Caesarean section is not an important determinant of offspring cognitive ability among young adult men
Birth by cesarean section is weakly associated with a lower general cognitive ability in young adult males. However, the magnitude of this association is not clinically relevant. This is according to a study at Karolinska Institutet, published in the Evidence-Based Mental Health. The lower general cognitive ability also seems to be largely explained by familial factors shared between siblings instead of mode of delivery, the study found.
Delivery by cesarean section has increased globally from 7% to 19% of all births between 1990 and 2014, although this delivery method varies between countries and is unevenly distributed according to socioeconomic factors within countries. The increase in cesarean section has triggered interest in whether the intervention may carry long-term health risks. Nevertheless, few studies have examined the impact of cesarean section on cognitive ability, especially amongst young adults.
"Our findings that cesarean section is not a clinically relevant determinant of offspring cognitive ability are reassuring, especially as cognitive ability is a strong determinant of future health," says first author Viktor H. Ahlqvist, Ph.D. student at the Department of Global Public Health, Karolinska Institutet. The researchers revealed that cognitive ability can be explained by factors shared between siblings.
How did you perform the study?
"We leveraged the Swedish medical birth registry and data from cognitive assessments performed at military conscription to study a cohort of half a million young men and their brothers," Viktor H. Ahlqvist explains.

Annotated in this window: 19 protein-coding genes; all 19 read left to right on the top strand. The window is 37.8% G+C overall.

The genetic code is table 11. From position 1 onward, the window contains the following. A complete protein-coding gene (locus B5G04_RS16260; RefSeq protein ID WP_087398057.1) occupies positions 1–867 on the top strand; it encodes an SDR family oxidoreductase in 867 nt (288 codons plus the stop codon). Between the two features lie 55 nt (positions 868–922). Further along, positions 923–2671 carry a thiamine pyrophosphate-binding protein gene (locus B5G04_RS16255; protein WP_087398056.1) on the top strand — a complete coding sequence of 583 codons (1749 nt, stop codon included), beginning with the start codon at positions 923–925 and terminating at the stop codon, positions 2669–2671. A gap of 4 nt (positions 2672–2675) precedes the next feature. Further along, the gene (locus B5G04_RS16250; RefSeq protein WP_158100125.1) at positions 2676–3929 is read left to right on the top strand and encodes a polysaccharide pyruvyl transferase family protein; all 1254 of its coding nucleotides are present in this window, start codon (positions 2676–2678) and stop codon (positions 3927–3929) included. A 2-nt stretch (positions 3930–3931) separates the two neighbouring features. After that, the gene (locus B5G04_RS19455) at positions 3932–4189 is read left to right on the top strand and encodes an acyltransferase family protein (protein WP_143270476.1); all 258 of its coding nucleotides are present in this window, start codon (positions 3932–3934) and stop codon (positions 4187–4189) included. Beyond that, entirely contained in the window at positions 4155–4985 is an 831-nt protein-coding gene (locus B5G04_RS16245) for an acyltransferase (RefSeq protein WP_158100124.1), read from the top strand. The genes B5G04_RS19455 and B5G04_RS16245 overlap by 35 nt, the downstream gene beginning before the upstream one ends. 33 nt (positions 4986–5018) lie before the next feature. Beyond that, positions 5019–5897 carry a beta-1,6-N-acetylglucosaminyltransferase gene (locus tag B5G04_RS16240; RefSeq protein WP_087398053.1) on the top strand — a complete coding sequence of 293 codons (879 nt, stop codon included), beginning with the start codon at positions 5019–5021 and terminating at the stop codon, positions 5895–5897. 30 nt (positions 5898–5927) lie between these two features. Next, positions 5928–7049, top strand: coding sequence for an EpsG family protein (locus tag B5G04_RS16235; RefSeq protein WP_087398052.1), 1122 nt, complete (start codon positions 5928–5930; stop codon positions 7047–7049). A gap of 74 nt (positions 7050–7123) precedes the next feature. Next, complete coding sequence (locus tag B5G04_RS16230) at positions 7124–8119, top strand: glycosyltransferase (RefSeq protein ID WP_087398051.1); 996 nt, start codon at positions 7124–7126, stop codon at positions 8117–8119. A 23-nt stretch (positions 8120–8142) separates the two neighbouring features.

The study used pre-existing data from health registries, linking Swedish personal numbers to population-based registers. All males born in Sweden between 1973 and 1987 were identified and birth information collected.
What is the next step in the research?
"Although further longitudinal studies of cesarean section and offspring cognitive ability are warranted, especially including female participants, we have a keen interest in scrutinizing the impact of delivery modes in other phenotypes.
Specifically, there is an urgent need to systematically and rigorously analyze its putative effect on a wide range of outcomes in children, mothers and society—particularly in light of the global surge in cesarean section deliveries," says Viktor H. Ahlqvist.
More information: Viktor H Ahlqvist et al, Caesarean section and its relationship to offspring general cognitive ability: a registry-based cohort study of half a million young male adults, Evidence Based Mental Health (2021). DOI: 10.1136/ebmental-2021-300307